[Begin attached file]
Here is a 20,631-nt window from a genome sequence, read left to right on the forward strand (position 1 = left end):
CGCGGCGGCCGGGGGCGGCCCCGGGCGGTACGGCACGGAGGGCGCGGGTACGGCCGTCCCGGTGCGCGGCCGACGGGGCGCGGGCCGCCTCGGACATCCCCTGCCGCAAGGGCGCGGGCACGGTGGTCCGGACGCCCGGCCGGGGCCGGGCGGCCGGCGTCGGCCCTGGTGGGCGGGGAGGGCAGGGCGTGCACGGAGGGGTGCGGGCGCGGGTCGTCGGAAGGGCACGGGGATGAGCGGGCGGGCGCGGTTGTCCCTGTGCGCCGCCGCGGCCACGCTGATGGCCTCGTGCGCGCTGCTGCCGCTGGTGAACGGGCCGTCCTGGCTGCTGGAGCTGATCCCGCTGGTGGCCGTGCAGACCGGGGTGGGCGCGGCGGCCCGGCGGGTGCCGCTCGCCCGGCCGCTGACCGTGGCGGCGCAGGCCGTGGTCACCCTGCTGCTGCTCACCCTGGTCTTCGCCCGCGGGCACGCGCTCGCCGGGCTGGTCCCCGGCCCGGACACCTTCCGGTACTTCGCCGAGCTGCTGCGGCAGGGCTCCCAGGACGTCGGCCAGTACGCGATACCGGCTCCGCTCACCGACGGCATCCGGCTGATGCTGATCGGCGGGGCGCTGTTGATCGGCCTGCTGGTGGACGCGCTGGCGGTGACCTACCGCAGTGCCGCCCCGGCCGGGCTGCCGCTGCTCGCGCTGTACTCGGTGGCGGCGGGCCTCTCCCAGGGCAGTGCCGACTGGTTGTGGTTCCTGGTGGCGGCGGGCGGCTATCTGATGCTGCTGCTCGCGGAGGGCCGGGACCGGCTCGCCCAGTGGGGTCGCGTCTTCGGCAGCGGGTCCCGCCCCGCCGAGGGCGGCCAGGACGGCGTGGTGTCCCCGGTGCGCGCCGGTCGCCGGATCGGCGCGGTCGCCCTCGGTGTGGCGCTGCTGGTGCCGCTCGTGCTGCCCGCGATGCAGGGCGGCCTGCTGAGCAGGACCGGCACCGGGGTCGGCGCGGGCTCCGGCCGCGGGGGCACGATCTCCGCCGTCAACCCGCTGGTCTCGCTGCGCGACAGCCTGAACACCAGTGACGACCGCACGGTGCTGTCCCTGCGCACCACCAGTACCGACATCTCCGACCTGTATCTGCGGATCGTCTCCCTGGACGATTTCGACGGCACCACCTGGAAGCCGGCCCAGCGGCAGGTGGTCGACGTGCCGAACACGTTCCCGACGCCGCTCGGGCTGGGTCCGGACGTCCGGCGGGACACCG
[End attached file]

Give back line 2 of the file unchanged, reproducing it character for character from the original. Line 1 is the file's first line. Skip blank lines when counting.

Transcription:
CGCGGCGGCCGGGGGCGGCCCCGGGCGGTACGGCACGGAGGGCGCGGGTACGGCCGTCCCGGTGCGCGGCCGACGGGGCGCGGGCCGCCTCGGACATCCCCTGCCGCAAGGGCGCGGGCACGGTGGTCCGGACGCCCGGCCGGGGCCGGGCGGCCGGCGTCGGCCCTGGTGGGCGGGGAGGGCAGGGCGTGCACGGAGGGGTGCGGGCGCGGGTCGTCGGAAGGGCACGGGGATGAGCGGGCGGGCGCGGTTGTCCCTGTGCGCCGCCGCGGCCACGCTGATGGCCTCGTGCGCGCTGCTGCCGCTGGTGAACGGGCCGTCCTGGCTGCTGGAGCTGATCCCGCTGGTGGCCGTGCAGACCGGGGTGGGCGCGGCGGCCCGGCGGGTGCCGCTCGCCCGGCCGCTGACCGTGGCGGCGCAGGCCGTGGTCACCCTGCTGCTGCTCACCCTGGTCTTCGCCCGCGGGCACGCGCTCGCCGGGCTGGTCCCCGGCCCGGACACCTTCCGGTACTTCGCCGAGCTGCTGCGGCAGGGCTCCCAGGACGTCGGCCAGTACGCGATACCGGCTCCGCTCACCGACGGCATCCGGCTGATGCTGATCGGCGGGGCGCTGTTGATCGGCCTGCTGGTGGACGCGCTGGCGGTGACCTACCGCAGTGCCGCCCCGGCCGGGCTGCCGCTGCTCGCGCTGTACTCGGTGGCGGCGGGCCTCTCCCAGGGCAGTGCCGACTGGTTGTGGTTCCTGGTGGCGGCGGGCGGCTATCTGATGCTGCTGCTCGCGGAGGGCCGGGACCGGCTCGCCCAGTGGGGTCGCGTCTTCGGCAGCGGGTCCCGCCCCGCCGAGGGCGGCCAGGACGGCGTGGTGTCCCCGGTGCGCGCCGGTCGCCGGATCGGCGCGGTCGCCCTCGGTGTGGCGCTGCTGGTGCCGCTCGTGCTGCCCGCGATGCAGGGCGGCCTGCTGAGCAGGACCGGCACCGGGGTCGGCGCGGGCTCCGGCCGCGGGGGCACGATCTCCGCCGTCAACCCGCTGGTCTCGCTGCGCGACAGCCTGAACACCAGTGACGACCGCACGGTGCTGTCCCTGCGCACCACCAGTACCGACATCTCCGACCTGTATCTGCGGATCGTCTCCCTGGACGATTTCGACGGCACCACCTGGAAGCCGGCCCAGCGGCAGGTGGTCGACGTGCCGAACACGTTCCCGACGCCGCTCGGGCTGGGTCCGGACGTCCGGCGGGACACCG